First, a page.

3. Flight 19, Bermuda Triangle

flight-19-mystery-bermuda-triangle (Image: Anynobody, cc-sa-3.0)

Flight 19 is one of the most legendary of all aircraft disappearances, and one that gave credence to the mythology of the Bermuda Triangle.

While none of the five missing planes have ever been found, it’s pretty well accepted that we know what happened to them, if not where they ended up. On December 5, 1945, five TBM Avenger Torpedo Bombers headed out from the US Naval Air Station in Fort Lauderdale, Florida on a training mission. Orders included executing a series of maneuvers, then carrying out a practice bombing run on Hen and Chickens Shoals, then returning to the base.

Among the pilots was a senior qualified flight instructor, with other pilots all having logged time in that type of aircraft. Weather was average, with no more than scattered showers and mild winds – nothing that would have caused catastrophic problems.

By 4 p.m., a radio message between pilots was intercepted; it indicated the flight instructor was unsure of where they were, and which direction the coast was in. It was assumed that they had made their way farther to the southeast than they should have been, but no cause for the misdirection was ever indicated in any other transmissions.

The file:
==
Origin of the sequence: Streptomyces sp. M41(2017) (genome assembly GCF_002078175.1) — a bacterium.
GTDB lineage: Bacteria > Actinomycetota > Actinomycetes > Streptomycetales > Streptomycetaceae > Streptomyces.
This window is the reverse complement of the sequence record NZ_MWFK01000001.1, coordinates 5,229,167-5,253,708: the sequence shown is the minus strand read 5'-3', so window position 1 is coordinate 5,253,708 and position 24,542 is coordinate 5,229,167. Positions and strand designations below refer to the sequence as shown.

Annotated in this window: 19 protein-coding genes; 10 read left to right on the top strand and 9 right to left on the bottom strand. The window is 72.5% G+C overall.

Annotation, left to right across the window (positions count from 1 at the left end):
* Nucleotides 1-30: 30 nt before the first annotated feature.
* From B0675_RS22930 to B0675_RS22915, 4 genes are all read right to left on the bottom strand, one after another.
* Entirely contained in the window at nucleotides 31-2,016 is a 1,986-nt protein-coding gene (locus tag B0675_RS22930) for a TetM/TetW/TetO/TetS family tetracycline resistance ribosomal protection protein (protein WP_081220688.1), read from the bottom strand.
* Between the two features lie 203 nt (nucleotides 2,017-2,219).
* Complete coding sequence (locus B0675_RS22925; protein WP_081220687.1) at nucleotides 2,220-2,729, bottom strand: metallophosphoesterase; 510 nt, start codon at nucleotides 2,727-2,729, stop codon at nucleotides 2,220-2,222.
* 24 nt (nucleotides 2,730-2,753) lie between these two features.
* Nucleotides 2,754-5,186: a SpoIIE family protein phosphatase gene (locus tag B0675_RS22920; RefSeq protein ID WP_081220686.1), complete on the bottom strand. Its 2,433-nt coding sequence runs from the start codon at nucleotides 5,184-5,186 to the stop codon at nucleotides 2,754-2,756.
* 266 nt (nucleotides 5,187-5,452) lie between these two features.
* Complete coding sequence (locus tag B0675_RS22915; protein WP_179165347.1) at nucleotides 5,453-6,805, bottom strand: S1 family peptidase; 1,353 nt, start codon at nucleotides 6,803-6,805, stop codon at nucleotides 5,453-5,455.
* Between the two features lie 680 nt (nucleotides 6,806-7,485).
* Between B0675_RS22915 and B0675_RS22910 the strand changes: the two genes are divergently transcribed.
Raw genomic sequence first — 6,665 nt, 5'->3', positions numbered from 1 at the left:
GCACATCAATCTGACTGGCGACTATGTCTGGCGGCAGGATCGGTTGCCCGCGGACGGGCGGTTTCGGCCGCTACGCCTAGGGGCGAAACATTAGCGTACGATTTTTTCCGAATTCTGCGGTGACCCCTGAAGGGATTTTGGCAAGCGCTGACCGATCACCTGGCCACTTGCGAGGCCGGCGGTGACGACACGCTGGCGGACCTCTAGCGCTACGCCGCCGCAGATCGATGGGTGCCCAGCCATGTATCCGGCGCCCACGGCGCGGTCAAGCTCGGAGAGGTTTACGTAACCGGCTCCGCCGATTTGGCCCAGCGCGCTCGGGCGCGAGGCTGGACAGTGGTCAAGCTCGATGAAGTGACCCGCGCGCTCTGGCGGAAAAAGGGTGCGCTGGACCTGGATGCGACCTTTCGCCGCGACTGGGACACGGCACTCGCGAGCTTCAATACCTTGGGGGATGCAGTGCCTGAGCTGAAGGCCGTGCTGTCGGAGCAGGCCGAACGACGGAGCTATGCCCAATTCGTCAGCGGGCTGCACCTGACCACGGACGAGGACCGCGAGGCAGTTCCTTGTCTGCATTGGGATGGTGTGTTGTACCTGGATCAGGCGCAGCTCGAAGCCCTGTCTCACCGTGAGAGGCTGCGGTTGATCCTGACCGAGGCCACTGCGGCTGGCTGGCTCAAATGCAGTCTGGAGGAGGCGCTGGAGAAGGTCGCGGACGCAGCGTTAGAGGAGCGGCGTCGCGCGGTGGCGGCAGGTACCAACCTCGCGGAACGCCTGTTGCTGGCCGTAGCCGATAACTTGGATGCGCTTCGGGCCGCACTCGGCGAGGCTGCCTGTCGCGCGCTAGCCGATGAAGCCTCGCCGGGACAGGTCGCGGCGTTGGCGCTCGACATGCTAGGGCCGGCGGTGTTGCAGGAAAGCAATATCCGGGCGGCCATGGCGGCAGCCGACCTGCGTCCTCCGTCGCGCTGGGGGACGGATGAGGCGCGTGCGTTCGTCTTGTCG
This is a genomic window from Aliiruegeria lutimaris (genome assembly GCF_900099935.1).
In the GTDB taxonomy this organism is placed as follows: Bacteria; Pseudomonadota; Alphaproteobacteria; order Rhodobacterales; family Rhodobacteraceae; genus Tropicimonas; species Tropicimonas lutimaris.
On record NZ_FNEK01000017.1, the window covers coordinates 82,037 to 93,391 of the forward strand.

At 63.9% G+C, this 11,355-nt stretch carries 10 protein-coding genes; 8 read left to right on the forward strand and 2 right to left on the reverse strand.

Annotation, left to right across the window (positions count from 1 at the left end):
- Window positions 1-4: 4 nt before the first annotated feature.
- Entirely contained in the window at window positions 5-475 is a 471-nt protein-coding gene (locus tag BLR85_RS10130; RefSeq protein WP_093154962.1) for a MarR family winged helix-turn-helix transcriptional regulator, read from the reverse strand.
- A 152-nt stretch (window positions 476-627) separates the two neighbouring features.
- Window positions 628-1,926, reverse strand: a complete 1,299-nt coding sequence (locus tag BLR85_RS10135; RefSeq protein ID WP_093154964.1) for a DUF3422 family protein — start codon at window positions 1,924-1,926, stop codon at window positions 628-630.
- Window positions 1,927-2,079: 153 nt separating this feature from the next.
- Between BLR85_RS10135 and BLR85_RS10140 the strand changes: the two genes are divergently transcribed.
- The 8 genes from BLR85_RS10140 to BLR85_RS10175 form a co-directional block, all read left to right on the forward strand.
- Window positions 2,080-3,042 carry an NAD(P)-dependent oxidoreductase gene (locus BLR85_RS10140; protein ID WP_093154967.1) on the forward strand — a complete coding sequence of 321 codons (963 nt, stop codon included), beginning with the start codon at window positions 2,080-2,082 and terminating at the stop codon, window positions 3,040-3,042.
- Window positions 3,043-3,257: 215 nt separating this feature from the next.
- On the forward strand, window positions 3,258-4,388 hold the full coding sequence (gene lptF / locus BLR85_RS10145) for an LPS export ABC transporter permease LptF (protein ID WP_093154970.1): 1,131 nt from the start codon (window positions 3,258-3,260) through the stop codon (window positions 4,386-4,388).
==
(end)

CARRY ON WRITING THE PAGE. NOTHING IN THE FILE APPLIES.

pbm-mariner-bermuda-triangle (Image: via Wikipedia, public domain)

The aircraft, which only had enough fuel to last them until 8 p.m., would have been forced down over the ocean. While there were no records of storms in the area, no traces of the flight were ever found, even though there were other aircraft and ships sent to search for the missing group. One of the rescue planes – a patrol plane that left Fort Lauderdale at 7:30 p.m. on December 5 – also went missing. Not long after takeoff, the plane was sighted by a merchant ship, along with what was described as a “burst of flame”. In spite of efforts from the Army, Navy and Coast Guard, no trace of either Flight 19 or of the missing rescue craft was ever found.

 

Pages: 1 2 3 4 5 6 7 8 9 10